Feeling like me

Sometimes people come into your life who make you feel more like yourself than you have for a long time. Maybe they don’t stay around for very long, but long enough for you to remember who you are and what you want for yourself. And what you are no longer willing to accept.

I’ve had six months of being on my own sans husband and dogs. At first, I was terribly lonely and awake much of the night, troubled by the quiet house and my own monkey mind (which is a Buddhist term meaning “unsettled; restless; capricious; whimsical; fanciful; inconstant; confused; indecisive; uncontrollable;” I visualize my mind as possessing a small Capuchin monkey running around and wildly flinging feces). But as time has gone on, I’ve welcomed solitude, probably for the first time ever. And I have to say, I’m more than a little apprehensive of losing it. What is it going to be like to live with someone again?
My students have been my primary focus in the past few months, especially as we worked together on this past Sunday’s studio recital. I’ve gotten to know a few people particularly well, and I’ve found a new level of creative stimulation that I haven’t had as part of my life for a very long time. Ideas coming and going, from myself and others, thoughts on where a scene should go, where a career should go, and where life should go. It’s been exhilarating.
It makes me feel like – me. It’s not a last desperate grasping for youth; it’s a feeling of being vibrant, alive, full of possibilities. Maybe that is a feeling associated with youth, but I don’t believe it’s limited to a particular age group, and I want to hold on to it and keep building on it. It’s the way I felt when I left Baltimore, and it’s the way I feel now as I return.
Who am I? I am a singer. I am a voice teacher. I am damn good at both. I want to do both for as long as I can.
What do I want? I want a thriving studio like I had here in Milwaukee with students who absorb information like a sponge. I want to perform again. I want to have the opportunity to take these programming skills I have developed to another level and maybe do some more directing. I’d love to take the scenes showcase and turn it into a separate entity that has its own set of regularly scheduled rehearsals instead of just one frenetic weekend. (Although we’ve accomplished a lot with one frenetic weekend, if I do say so myself.)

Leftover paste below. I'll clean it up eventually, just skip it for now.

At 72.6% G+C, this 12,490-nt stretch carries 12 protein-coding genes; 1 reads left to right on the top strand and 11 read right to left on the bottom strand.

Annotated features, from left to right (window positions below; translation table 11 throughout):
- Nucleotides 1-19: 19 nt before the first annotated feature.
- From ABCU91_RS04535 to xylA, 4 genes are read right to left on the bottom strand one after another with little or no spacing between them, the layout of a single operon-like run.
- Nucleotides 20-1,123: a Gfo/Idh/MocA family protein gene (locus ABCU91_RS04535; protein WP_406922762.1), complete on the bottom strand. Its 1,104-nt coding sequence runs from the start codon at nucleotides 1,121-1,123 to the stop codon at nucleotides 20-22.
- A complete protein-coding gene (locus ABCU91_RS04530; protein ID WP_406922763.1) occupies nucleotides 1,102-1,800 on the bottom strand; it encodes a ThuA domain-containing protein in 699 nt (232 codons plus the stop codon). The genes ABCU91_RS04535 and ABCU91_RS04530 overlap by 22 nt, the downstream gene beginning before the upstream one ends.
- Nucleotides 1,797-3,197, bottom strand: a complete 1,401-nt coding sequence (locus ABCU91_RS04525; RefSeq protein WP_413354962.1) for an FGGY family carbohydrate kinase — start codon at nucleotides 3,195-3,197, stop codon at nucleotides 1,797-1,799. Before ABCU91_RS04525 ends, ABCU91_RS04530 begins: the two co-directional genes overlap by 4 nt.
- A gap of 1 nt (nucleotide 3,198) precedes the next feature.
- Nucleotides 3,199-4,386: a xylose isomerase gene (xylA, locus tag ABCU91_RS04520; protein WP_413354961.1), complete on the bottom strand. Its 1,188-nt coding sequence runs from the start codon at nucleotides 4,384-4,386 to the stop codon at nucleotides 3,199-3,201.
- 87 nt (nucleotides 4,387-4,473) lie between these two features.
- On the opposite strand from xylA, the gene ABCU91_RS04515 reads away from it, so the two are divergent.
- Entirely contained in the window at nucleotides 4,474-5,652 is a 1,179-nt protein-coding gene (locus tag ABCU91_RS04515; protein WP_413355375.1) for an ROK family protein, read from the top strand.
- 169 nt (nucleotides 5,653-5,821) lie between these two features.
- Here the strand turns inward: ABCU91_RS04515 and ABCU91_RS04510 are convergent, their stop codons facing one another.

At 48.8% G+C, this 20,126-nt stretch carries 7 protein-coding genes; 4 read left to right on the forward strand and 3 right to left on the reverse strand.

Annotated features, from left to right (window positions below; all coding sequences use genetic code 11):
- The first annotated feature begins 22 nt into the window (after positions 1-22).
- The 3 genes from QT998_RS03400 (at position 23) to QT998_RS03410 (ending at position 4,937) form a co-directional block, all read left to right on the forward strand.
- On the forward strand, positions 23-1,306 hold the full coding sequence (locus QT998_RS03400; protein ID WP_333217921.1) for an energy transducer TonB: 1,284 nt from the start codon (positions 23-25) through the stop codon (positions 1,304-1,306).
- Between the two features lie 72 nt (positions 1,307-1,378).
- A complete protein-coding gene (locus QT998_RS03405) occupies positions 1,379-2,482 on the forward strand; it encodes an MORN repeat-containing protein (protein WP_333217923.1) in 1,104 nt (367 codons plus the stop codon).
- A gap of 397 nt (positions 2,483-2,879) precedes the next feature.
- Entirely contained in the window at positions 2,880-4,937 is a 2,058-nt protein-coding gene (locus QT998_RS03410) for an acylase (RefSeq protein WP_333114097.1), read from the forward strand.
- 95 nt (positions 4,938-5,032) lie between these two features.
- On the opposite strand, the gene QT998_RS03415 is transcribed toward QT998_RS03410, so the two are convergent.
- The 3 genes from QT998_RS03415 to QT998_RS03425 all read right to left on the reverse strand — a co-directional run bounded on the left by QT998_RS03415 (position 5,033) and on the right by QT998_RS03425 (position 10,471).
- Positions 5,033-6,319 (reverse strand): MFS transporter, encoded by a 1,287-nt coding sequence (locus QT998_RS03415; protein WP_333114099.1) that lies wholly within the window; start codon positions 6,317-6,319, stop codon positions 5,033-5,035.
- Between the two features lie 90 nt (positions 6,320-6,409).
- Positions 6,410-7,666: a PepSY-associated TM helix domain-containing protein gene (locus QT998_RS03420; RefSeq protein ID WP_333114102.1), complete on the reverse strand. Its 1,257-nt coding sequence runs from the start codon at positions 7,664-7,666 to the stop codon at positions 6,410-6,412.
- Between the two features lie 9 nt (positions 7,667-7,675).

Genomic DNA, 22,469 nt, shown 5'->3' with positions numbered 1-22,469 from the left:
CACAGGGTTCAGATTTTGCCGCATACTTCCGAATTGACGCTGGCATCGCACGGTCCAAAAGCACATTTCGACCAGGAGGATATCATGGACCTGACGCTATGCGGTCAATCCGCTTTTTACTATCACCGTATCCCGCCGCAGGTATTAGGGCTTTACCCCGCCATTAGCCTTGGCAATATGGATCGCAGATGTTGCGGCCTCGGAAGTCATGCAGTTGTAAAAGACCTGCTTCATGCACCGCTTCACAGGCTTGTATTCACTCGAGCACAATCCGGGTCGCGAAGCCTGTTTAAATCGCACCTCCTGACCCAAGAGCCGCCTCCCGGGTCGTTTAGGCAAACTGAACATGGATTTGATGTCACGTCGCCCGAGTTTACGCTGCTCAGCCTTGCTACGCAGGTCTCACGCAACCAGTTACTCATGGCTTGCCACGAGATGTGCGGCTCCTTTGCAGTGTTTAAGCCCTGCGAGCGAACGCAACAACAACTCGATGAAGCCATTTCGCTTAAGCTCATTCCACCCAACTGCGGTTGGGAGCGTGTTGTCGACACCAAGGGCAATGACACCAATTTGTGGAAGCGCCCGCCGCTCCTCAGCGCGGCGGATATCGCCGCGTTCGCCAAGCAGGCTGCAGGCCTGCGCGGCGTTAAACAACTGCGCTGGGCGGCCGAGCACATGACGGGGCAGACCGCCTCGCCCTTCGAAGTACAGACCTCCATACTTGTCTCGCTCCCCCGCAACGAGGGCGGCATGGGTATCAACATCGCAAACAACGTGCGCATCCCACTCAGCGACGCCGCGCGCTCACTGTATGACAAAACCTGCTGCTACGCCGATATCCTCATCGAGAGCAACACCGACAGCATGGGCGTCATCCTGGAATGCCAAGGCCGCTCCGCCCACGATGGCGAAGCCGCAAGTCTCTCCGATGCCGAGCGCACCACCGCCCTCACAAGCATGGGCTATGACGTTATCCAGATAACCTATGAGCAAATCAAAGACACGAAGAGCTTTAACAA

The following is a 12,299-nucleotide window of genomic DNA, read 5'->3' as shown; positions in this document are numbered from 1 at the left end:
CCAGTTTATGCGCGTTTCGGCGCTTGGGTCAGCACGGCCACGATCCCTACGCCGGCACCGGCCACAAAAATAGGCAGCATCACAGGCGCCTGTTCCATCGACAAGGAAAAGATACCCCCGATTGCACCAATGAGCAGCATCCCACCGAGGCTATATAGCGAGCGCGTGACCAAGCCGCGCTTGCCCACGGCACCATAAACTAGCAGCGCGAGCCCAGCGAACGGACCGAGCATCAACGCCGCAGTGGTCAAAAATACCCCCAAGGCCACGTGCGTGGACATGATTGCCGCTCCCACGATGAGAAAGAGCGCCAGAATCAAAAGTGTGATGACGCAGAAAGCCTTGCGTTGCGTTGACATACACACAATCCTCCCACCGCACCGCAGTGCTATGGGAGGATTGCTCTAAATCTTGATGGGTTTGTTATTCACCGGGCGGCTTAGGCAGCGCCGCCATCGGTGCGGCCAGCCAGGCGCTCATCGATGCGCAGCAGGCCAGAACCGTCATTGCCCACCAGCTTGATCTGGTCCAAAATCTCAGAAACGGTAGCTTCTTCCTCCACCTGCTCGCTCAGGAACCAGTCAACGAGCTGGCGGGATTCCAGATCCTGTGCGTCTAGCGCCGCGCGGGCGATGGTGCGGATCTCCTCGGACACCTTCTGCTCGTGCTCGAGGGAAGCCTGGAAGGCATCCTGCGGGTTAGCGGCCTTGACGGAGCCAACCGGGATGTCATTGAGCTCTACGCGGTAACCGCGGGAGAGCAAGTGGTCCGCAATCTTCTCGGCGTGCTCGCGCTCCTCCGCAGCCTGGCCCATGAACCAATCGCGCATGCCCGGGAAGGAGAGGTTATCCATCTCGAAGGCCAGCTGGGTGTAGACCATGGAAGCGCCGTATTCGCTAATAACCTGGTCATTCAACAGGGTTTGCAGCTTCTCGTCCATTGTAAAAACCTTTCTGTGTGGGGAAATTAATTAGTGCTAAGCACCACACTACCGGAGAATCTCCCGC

What I’m not willing to accept? Feeling less than vibrant, less than creative, feeling limited. Walking on eggshells. Not being respected. I won’t take that from anyone, not in any situation. 
I feel like me again and me is pretty awesome. (Correction: Me am pretty awesome.)

Published by Mezzoid Voice Studio

Christine Thomas-O'Meally, a mezzo soprano and voice teacher currently based in the Baltimore-DC area, has performed everything from the motets of J.S. Bach to the melodies of Irving Berlin to the minimalism of Philip Glass. As an opera singer and actress, she has appeared with companies such as Charm City Players, Spotlighters Theatre, Chicago Opera Theater, Opera Theater of Northern Virginia, Opera North, the Washington Savoyards, In Tandem Theatre, Windfall Theater, The Young Victorian Theater of Baltimore, and Skylight Opera Theatre. She created the role of The Woman in Red in Dominick Argento’s Dream of Valentino in its world premiere with the Washington Opera and Mary Pickersgill in O'er the Ramparts at its world premiere during the Bicentennial of Battle of Baltimore at the Community College of Baltimore County. Other roles include Mrs. Paroo in Music Man, Mother Abbess in Sound of Music, Dorabella in Cosi Fan Tutte, Marcellina in Le Nozze di Figaro, both Hansel and the Witch in Hansel & Gretel, and many roles in Gilbert & Sullivan operettas. Her performance as the Housekeeper in Man of La Mancha was honored with a WATCH award nomination. Ms. Thomas-O'Meally received an M.M. in vocal performance from the Peabody Conservatory in Baltimore. She regularly attends master classes and workshops in both performance and vocal pedagogy, and is certified in all three Levels of Somatic Voicework™ The LoVetri Method. Her students have performed on national and international tours of Broadway productions, at prestigious conservatories, and in regional theater throughout the country.

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